AISD Seeks Dream Leader Amid Budget Nightmare
New superintendent likely to take reins of a district in fiscal crisis
Monday night's Austin ISD board meeting had the frazzled, stuttering pace of just about every online meeting three months into the coronavirus pandemic. But the reality was that the trustees were discussing changing drivers in the middle of a car crash, as the two most pressing issues facing the district – hiring a new superintendent and constructing the budget for the upcoming year – dominated the agenda.
Actually, and in the historical context of the district, the superintendent search could be going far worse. Superintendents are usually hired to fill what the board sees as the most immediate need. This time, with current Superintendent Paul Cruz heading to a new position at UT-Austin in the fall, trustees are asking what Austinites want.
Having posted the vacancy in April, JG Consulting is now developing the leadership profile of desirable qualities. The draft list presented to the board on Monday was unremarkable: a teaching and academic background, prior superintendent experience, and a good listener. What's more significant is the scale of the feedback: JG president and CEO James Guerra told the board his team had already held 70 meetings with a broad variety of shareholders, from parents to staff to union representatives, and the board itself. So far, they have had input from 1,200 people, and Guerra expects that number to only increase before making a final presentation to the board on June 22.
That's where the good news stops. Guerra noted that there are currently 39 districts searching for superintendents in Texas alone, with a 40th likely to confirm it's in the market this week. Qualified superintendents are in short supply (during the last search, staff estimated there were only a handful of serious contenders) and Guerra tacitly stressed that the district shouldn't just settle for any qualified CEO. "We're looking for candidates who are running toward something," he said, "not away from something."
Unfortunately, what they'll be running toward may be the biggest AISD budget hole in living memory. As Chief of Business & Operations/CFO Nicole Conley generously described the current state of the proposed $1.6 billion spending plan, "It was coming together really nicely, and then we have to make some other investments." That was a euphemistic way to describe how the district has, is, and will continue scrambling with its coronavirus response. The current plan is to reopen schools in August with a mixture of in-person and remote learning, but until her office knows exactly what that looks like, they cannot calculate the cost.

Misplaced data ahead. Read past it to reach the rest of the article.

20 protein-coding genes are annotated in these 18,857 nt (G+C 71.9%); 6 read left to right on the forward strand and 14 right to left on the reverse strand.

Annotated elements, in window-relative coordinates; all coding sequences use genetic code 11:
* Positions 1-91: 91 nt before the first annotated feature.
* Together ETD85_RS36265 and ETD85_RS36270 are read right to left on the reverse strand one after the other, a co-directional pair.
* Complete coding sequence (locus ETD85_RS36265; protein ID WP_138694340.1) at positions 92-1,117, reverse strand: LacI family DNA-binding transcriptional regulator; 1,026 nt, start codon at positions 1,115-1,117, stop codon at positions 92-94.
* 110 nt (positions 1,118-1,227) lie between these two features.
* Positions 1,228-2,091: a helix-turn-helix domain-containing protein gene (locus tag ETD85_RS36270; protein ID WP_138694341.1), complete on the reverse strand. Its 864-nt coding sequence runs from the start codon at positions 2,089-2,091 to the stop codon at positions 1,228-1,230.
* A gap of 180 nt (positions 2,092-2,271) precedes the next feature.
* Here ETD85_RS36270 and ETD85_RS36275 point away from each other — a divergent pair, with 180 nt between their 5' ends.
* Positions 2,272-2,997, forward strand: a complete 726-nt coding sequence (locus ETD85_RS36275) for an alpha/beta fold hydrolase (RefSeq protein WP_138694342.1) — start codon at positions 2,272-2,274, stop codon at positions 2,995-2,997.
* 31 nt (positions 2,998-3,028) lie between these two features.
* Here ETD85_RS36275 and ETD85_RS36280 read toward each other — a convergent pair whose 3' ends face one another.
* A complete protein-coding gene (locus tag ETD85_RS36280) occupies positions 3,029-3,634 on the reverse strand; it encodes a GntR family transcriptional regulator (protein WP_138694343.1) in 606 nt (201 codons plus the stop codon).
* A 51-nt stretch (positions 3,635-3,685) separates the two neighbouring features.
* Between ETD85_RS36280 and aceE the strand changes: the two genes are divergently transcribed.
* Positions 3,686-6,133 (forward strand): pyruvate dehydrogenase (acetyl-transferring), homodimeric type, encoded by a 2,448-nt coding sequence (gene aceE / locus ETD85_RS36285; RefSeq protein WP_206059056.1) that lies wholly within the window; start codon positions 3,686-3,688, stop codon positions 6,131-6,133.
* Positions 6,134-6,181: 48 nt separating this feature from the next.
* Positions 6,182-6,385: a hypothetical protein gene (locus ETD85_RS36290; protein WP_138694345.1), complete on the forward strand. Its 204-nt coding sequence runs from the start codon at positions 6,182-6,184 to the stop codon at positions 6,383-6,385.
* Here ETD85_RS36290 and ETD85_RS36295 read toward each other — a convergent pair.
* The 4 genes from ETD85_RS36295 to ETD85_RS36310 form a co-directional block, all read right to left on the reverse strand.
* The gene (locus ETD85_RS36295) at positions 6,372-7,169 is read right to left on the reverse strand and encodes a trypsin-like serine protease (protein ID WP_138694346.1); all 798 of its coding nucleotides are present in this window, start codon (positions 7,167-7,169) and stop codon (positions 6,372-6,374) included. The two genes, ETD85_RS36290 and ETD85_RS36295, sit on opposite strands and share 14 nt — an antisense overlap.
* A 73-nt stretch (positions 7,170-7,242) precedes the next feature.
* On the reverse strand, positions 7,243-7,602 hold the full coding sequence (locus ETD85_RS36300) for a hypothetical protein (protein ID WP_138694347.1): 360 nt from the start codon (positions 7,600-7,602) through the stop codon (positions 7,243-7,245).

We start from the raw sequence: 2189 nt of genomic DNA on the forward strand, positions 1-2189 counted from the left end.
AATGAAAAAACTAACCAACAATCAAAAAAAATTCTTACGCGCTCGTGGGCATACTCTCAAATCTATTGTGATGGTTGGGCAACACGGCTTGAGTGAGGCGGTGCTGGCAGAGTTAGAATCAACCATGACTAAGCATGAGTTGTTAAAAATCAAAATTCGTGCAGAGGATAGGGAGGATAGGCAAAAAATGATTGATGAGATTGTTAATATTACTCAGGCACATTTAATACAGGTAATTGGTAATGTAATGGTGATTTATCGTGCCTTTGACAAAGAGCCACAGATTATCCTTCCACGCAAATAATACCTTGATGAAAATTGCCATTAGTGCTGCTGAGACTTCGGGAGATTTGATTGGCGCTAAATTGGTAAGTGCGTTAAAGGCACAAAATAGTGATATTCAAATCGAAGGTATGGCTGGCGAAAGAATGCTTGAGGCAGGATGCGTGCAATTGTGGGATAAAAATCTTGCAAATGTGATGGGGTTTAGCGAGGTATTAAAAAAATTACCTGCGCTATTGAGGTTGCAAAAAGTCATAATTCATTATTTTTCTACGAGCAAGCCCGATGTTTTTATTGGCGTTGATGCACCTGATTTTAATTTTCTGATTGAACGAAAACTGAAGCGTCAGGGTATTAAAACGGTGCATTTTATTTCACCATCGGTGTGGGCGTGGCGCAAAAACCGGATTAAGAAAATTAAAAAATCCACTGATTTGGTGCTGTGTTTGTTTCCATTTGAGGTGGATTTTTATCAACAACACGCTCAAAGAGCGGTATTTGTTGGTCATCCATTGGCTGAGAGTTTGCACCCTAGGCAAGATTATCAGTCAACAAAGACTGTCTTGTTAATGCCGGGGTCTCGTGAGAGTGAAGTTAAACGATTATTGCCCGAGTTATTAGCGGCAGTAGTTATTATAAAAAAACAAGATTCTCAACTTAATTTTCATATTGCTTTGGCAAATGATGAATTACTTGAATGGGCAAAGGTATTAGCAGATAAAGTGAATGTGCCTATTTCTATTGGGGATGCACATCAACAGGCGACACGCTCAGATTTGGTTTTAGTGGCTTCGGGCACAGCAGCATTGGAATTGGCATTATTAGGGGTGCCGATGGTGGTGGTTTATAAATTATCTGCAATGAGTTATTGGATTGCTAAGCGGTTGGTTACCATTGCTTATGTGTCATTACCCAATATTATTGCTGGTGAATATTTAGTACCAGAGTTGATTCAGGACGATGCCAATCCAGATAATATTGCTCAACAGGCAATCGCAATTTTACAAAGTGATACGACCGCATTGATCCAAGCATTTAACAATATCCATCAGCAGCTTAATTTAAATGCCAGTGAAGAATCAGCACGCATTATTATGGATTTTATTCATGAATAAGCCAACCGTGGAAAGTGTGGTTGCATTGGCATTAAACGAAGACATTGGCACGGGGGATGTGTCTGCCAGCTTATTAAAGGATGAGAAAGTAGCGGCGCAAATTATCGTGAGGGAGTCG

The district has already spent an additional $10 million on its COVID-19 response – extra meals, PPE for staff, remote learning technology – and those costs will rise in the fall. Meanwhile, the cash coming in looks set to dwindle. The message from lawmakers up to now has been that even with Texas in a full-blown recession, school finance was not a target for cuts. However, with the state's Permanent School Fund (its main funding mechanism for education) dependent on oil and gas revenues – both of which had collapsed pre-coronavirus due to the Saudi-Russian price war – the state's contribution may well collapse. In 2011, the last time the state faced this kind of budget crunch, the district lost $50 million. This time, Conley said, the situation looks three times as bad.
So if the district wants to pay for existing costs and grapple with the extra burdens of coronavirus-proof classrooms, plus fund Cruz's commitment to social and emotional learning and college prep, an overdue equity study that the board is pushing, and a proposed 1.5% cost-of-living allowance for staff, whoever the new superintendent is, beyond what the leadership profile says, they better be an expert at stretching a dollar.